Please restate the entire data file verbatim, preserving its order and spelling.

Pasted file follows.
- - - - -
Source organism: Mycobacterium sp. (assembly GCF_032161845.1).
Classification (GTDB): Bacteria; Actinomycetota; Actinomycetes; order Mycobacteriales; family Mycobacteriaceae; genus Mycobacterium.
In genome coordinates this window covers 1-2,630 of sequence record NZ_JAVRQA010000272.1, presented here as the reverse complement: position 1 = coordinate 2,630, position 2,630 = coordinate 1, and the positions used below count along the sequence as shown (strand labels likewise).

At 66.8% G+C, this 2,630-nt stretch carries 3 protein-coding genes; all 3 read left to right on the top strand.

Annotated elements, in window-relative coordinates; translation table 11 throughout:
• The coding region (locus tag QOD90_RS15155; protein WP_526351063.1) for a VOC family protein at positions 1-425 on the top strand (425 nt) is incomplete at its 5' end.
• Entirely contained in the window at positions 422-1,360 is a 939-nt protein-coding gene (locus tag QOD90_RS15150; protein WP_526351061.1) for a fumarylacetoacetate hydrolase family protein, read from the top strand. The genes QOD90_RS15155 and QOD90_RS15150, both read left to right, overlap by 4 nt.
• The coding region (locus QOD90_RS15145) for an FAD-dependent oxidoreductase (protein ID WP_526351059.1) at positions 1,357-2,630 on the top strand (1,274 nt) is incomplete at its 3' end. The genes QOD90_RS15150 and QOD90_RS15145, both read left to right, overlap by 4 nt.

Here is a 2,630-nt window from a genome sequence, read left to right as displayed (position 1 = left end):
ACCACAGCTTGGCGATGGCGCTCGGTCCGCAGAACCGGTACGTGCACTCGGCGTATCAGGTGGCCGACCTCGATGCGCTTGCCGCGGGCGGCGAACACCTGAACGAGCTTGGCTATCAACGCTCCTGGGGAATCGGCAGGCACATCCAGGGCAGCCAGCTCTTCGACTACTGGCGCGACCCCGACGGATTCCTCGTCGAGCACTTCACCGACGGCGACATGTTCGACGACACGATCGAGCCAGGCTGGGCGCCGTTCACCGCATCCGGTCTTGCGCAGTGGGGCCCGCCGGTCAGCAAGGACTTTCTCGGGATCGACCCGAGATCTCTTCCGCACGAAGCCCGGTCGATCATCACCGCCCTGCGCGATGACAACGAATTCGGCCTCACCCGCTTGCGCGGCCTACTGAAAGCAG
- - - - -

Source organism: Mycobacterium sp. (assembly GCF_032161845.1).
Classification (GTDB): Bacteria; Actinomycetota; Actinomycetes; order Mycobacteriales; family Mycobacteriaceae; genus Mycobacterium.
In genome coordinates this window covers 1-2,630 of sequence record NZ_JAVRQA010000272.1, presented here as the reverse complement: position 1 = coordinate 2,630, position 2,630 = coordinate 1, and the positions used below count along the sequence as shown (strand labels likewise).

At 66.8% G+C, this 2,630-nt stretch carries 3 protein-coding genes; all 3 read left to right on the top strand.

Annotated elements, in window-relative coordinates; translation table 11 throughout:
• The coding region (locus tag QOD90_RS15155; protein WP_526351063.1) for a VOC family protein at positions 1-425 on the top strand (425 nt) is incomplete at its 5' end.
• Entirely contained in the window at positions 422-1,360 is a 939-nt protein-coding gene (locus tag QOD90_RS15150; protein WP_526351061.1) for a fumarylacetoacetate hydrolase family protein, read from the top strand. The genes QOD90_RS15155 and QOD90_RS15150, both read left to right, overlap by 4 nt.
• The coding region (locus QOD90_RS15145) for an FAD-dependent oxidoreductase (protein ID WP_526351059.1) at positions 1,357-2,630 on the top strand (1,274 nt) is incomplete at its 3' end. The genes QOD90_RS15150 and QOD90_RS15145, both read left to right, overlap by 4 nt.

Here is a 2,630-nt window from a genome sequence, read left to right as displayed (position 1 = left end):
ACCACAGCTTGGCGATGGCGCTCGGTCCGCAGAACCGGTACGTGCACTCGGCGTATCAGGTGGCCGACCTCGATGCGCTTGCCGCGGGCGGCGAACACCTGAACGAGCTTGGCTATCAACGCTCCTGGGGAATCGGCAGGCACATCCAGGGCAGCCAGCTCTTCGACTACTGGCGCGACCCCGACGGATTCCTCGTCGAGCACTTCACCGACGGCGACATGTTCGACGACACGATCGAGCCAGGCTGGGCGCCGTTCACCGCATCCGGTCTTGCGCAGTGGGGCCCGCCGGTCAGCAAGGACTTTCTCGGGATCGACCCGAGATCTCTTCCGCACGAAGCCCGGTCGATCATCACCGCCCTGCGCGATGACAACGAATTCGGCCTCACCCGCTTGCGCGGCCTACTGAAAGCAG